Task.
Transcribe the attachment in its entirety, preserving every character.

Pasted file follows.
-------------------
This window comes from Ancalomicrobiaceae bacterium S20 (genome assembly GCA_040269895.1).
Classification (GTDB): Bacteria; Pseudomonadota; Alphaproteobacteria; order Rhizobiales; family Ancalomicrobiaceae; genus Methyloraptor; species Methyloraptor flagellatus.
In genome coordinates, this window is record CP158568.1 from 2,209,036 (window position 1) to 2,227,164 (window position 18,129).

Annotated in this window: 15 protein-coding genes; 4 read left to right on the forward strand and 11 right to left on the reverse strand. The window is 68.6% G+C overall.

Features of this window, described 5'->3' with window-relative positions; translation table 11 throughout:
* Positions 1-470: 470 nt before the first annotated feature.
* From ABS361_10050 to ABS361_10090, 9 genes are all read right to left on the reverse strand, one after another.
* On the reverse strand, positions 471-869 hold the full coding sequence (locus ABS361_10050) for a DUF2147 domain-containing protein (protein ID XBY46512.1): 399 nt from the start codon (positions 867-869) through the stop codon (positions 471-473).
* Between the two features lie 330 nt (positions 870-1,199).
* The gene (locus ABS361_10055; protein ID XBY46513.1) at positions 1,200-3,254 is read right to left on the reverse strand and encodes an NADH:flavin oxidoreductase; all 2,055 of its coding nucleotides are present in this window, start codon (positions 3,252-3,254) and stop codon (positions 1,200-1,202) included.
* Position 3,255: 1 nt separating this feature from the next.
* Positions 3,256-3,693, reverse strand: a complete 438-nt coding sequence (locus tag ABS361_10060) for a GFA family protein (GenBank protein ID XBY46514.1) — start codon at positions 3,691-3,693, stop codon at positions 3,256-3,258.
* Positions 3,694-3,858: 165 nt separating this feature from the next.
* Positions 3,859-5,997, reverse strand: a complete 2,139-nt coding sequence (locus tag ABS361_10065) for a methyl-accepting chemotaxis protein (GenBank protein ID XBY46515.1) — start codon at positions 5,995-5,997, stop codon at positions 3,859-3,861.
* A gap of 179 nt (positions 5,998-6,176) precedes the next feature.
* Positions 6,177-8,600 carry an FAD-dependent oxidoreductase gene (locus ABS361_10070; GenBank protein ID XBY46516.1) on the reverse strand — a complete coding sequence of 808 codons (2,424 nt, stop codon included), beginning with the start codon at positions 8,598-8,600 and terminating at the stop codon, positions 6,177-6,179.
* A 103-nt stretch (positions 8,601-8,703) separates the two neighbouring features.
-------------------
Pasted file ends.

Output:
This window comes from Ancalomicrobiaceae bacterium S20 (genome assembly GCA_040269895.1).
Classification (GTDB): Bacteria; Pseudomonadota; Alphaproteobacteria; order Rhizobiales; family Ancalomicrobiaceae; genus Methyloraptor; species Methyloraptor flagellatus.
In genome coordinates, this window is record CP158568.1 from 2,209,036 (window position 1) to 2,227,164 (window position 18,129).

Annotated in this window: 15 protein-coding genes; 4 read left to right on the forward strand and 11 right to left on the reverse strand. The window is 68.6% G+C overall.

Features of this window, described 5'->3' with window-relative positions; translation table 11 throughout:
* Positions 1-470: 470 nt before the first annotated feature.
* From ABS361_10050 to ABS361_10090, 9 genes are all read right to left on the reverse strand, one after another.
* On the reverse strand, positions 471-869 hold the full coding sequence (locus ABS361_10050) for a DUF2147 domain-containing protein (protein ID XBY46512.1): 399 nt from the start codon (positions 867-869) through the stop codon (positions 471-473).
* Between the two features lie 330 nt (positions 870-1,199).
* The gene (locus ABS361_10055; protein ID XBY46513.1) at positions 1,200-3,254 is read right to left on the reverse strand and encodes an NADH:flavin oxidoreductase; all 2,055 of its coding nucleotides are present in this window, start codon (positions 3,252-3,254) and stop codon (positions 1,200-1,202) included.
* Position 3,255: 1 nt separating this feature from the next.
* Positions 3,256-3,693, reverse strand: a complete 438-nt coding sequence (locus tag ABS361_10060) for a GFA family protein (GenBank protein ID XBY46514.1) — start codon at positions 3,691-3,693, stop codon at positions 3,256-3,258.
* Positions 3,694-3,858: 165 nt separating this feature from the next.
* Positions 3,859-5,997, reverse strand: a complete 2,139-nt coding sequence (locus tag ABS361_10065) for a methyl-accepting chemotaxis protein (GenBank protein ID XBY46515.1) — start codon at positions 5,995-5,997, stop codon at positions 3,859-3,861.
* A gap of 179 nt (positions 5,998-6,176) precedes the next feature.
* Positions 6,177-8,600 carry an FAD-dependent oxidoreductase gene (locus ABS361_10070; GenBank protein ID XBY46516.1) on the reverse strand — a complete coding sequence of 808 codons (2,424 nt, stop codon included), beginning with the start codon at positions 8,598-8,600 and terminating at the stop codon, positions 6,177-6,179.
* A 103-nt stretch (positions 8,601-8,703) separates the two neighbouring features.